Tuesday, November 30, 2010

Houses of Horror: A Comedy of Errors

Sometimes we are faced with things we least expect.

Today I had a repossession warrant to effect for a client to uplift a computer system from the debtor's address at 2/120 S********* Street.

A routine matter.

We arrived at the address to find 4 units at that location, A through to D. No problem, I thought. It's not uncommon that people might write 2/120 instead of 120B, right?

As per SOP, I placed a call to Police comms prior to effecting entry to advise them this is what we are about to do. After all, the last thing I need is the Police to turn up after a nosy neighbour rings to tell them of a big scary bald guy walking out with household items.

So, call had been made after no-one responded to our knocking at the door. I spied an open doorway through the garage window and we made our way around the side of the house. It was a relatively modern 2-3 bedroom single storey unit with adjoining garage.

In the garage was an internal door to the house, locked. Luckily I had my trusty lockpicks and while it wasn't as easy as some I've done recently I did manage to get it open after a few attempts. Meanwhile it was swelteringly hot and the sweat was dripping off my head into my eyes.

Opening the door the first thing I was aware of was the smell.

It was rank; something rotten in the state of Denmark alright.

Seriously, looking in through the door I thought I was looking at a crime scene. There was laundry, papers, assorted odds and ends strewn across the floor. The kitchen was covered in dirty plates, as you can see. The pictures really don't do it any justice and are a bit blurred, but you get the general gist...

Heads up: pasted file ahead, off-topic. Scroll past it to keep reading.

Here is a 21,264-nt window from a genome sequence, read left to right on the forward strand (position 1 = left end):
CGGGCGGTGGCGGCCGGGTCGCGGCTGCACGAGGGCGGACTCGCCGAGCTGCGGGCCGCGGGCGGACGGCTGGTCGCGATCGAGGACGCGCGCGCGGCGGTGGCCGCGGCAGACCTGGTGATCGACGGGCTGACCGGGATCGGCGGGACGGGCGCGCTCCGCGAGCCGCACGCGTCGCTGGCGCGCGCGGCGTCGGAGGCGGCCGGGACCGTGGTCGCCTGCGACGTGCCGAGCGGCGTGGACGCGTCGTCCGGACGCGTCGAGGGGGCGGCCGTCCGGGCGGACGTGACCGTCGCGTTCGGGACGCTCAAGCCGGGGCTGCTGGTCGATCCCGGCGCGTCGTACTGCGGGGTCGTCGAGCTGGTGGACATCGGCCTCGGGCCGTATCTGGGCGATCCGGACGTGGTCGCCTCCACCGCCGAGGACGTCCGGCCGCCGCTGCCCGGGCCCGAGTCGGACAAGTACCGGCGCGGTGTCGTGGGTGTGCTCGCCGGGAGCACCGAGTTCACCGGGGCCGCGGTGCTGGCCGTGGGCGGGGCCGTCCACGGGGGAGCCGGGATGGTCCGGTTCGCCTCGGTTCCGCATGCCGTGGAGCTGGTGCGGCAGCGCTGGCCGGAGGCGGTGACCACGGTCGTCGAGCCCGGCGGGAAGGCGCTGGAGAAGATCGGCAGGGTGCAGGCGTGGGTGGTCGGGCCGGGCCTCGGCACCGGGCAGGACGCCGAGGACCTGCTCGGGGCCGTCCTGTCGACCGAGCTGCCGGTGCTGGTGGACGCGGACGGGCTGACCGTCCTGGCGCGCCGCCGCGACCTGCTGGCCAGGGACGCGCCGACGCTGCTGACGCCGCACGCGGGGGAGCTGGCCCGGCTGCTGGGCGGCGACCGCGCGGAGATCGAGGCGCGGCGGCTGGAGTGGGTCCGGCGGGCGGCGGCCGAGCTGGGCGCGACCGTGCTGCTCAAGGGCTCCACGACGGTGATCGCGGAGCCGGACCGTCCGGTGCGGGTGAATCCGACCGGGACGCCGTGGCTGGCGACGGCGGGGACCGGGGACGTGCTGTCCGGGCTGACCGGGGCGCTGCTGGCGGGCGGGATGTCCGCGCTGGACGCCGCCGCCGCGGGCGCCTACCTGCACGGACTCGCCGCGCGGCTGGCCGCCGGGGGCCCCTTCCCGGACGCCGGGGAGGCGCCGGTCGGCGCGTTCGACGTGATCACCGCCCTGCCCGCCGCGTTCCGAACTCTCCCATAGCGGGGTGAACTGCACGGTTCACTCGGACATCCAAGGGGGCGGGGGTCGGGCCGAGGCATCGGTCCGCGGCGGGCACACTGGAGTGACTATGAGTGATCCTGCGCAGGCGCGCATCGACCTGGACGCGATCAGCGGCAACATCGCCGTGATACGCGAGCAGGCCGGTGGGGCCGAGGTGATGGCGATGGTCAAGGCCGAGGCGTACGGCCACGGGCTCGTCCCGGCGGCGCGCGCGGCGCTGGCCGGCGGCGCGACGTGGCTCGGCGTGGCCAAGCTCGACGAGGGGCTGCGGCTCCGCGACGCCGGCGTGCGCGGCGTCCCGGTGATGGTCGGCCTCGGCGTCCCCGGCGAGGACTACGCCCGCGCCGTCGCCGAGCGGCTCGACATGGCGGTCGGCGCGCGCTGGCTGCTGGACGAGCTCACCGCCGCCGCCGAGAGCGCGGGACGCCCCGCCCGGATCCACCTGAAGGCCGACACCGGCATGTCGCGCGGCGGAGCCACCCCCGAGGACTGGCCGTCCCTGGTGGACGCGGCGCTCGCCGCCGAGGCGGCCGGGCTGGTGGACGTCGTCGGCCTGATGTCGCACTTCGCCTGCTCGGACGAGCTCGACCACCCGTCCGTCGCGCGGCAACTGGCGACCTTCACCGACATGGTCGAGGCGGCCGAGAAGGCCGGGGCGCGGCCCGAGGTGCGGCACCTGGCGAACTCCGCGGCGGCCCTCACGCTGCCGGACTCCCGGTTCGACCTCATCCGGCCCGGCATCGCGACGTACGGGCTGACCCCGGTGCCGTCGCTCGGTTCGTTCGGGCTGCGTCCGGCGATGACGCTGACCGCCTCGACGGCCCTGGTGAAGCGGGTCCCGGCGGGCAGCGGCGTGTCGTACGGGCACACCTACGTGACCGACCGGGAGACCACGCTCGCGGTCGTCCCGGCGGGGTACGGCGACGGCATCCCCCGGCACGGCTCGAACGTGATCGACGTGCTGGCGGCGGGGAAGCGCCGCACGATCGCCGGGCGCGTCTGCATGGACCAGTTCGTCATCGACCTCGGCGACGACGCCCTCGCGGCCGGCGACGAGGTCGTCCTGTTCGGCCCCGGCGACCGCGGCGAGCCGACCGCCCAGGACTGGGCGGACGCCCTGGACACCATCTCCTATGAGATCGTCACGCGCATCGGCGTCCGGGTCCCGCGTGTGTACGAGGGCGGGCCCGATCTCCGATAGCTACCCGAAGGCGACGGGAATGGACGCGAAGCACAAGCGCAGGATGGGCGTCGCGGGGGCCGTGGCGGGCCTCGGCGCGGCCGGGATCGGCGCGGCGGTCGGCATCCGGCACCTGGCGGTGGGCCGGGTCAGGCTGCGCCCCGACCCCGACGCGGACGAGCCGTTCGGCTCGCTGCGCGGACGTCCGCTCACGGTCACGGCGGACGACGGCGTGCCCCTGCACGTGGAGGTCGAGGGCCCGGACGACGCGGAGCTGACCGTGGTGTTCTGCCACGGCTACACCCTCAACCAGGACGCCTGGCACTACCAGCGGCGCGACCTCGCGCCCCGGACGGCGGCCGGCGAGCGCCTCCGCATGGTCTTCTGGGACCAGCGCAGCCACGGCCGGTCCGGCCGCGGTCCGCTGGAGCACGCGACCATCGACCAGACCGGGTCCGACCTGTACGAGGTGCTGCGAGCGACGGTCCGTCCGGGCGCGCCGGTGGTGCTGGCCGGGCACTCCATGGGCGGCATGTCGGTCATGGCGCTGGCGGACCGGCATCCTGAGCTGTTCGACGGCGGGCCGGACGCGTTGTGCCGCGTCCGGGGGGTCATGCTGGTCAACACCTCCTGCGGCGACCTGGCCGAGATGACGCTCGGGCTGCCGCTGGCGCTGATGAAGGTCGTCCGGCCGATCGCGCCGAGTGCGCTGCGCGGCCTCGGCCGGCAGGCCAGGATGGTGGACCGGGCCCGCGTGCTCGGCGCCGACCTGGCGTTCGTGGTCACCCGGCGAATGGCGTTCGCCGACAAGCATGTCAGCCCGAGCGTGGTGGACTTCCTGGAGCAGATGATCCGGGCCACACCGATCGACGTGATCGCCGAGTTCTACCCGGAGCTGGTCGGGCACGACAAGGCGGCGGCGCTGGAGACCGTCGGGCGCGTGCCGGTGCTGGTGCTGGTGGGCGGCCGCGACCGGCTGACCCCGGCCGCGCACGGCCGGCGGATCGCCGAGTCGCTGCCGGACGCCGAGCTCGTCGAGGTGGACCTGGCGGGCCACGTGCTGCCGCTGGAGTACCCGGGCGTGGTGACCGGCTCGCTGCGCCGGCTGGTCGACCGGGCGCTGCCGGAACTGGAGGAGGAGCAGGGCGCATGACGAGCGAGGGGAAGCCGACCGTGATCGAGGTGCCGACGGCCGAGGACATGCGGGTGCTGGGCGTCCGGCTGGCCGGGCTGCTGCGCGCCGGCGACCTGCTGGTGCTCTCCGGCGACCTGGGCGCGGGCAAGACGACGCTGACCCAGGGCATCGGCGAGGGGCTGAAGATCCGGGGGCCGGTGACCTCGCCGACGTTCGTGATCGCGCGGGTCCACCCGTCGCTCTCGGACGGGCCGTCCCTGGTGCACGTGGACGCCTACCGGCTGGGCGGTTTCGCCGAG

There was dog food spread throughout the house on the floor. It did not look good.

I called out to announce myself and that I was about to enter the house but there was no reply. I stepped in and thought it may be prudent to walk through the rest of the house first. Just in case.

The bedroom was in a similar state.

And there was a nest of clothes in the hallway.

Okay, ascertaining there were no decomposing bodies anywhere we went back to the business at hand of effecting the repossession warrant. We located a computer but it was not the one on the warrant.


And then we glanced at the open mail on the table and it was to someone completely different to our debtor. Addressed to 120B S********* Street.

It was at this point that my colleague blurted out: "We're in the wrong fucking house".

Yes, Dear Reader, we were. There was, in fact, Units 1 and 2, 120 S********* Street right next door, over the fence. Something we had embarrassingly missed on our way in.

I called Police comms and alerted them to our mistake. They seemed to find this oddly hilarious. I stated that we left the house as we found it (not that there was any way I was going to touch anything in that place). Actually, thinking back, it was remarkably free of maggots and flies...

I spoke with the occupant of a neighbouring unit who confirmed that the debtor we were after was not at that address but at the adjacent property, although had left a month or so back.

We explained our little confusion and that we had entered the property mistakenly. The neighbour said that the occupant, a female, was a bit strange and apart from the fact that she had a job was essentially a recluse.

Shockingly, she worked in the food preparation industry.

Anyway, we left a card in case there were any questions and continued with our enquiries at the correct address.


  1. Thats a good story to tell at Christmas dinner.

  2. Not buying any meat from the butcher's where she works...

  3. hahahahaha nice work guys. I myself have missed simple things that should stand out. Though have never really told the stories hahahaha Oh well these things happen to the best of us.

  4. You really need scratch and smell photos to appreciate this one!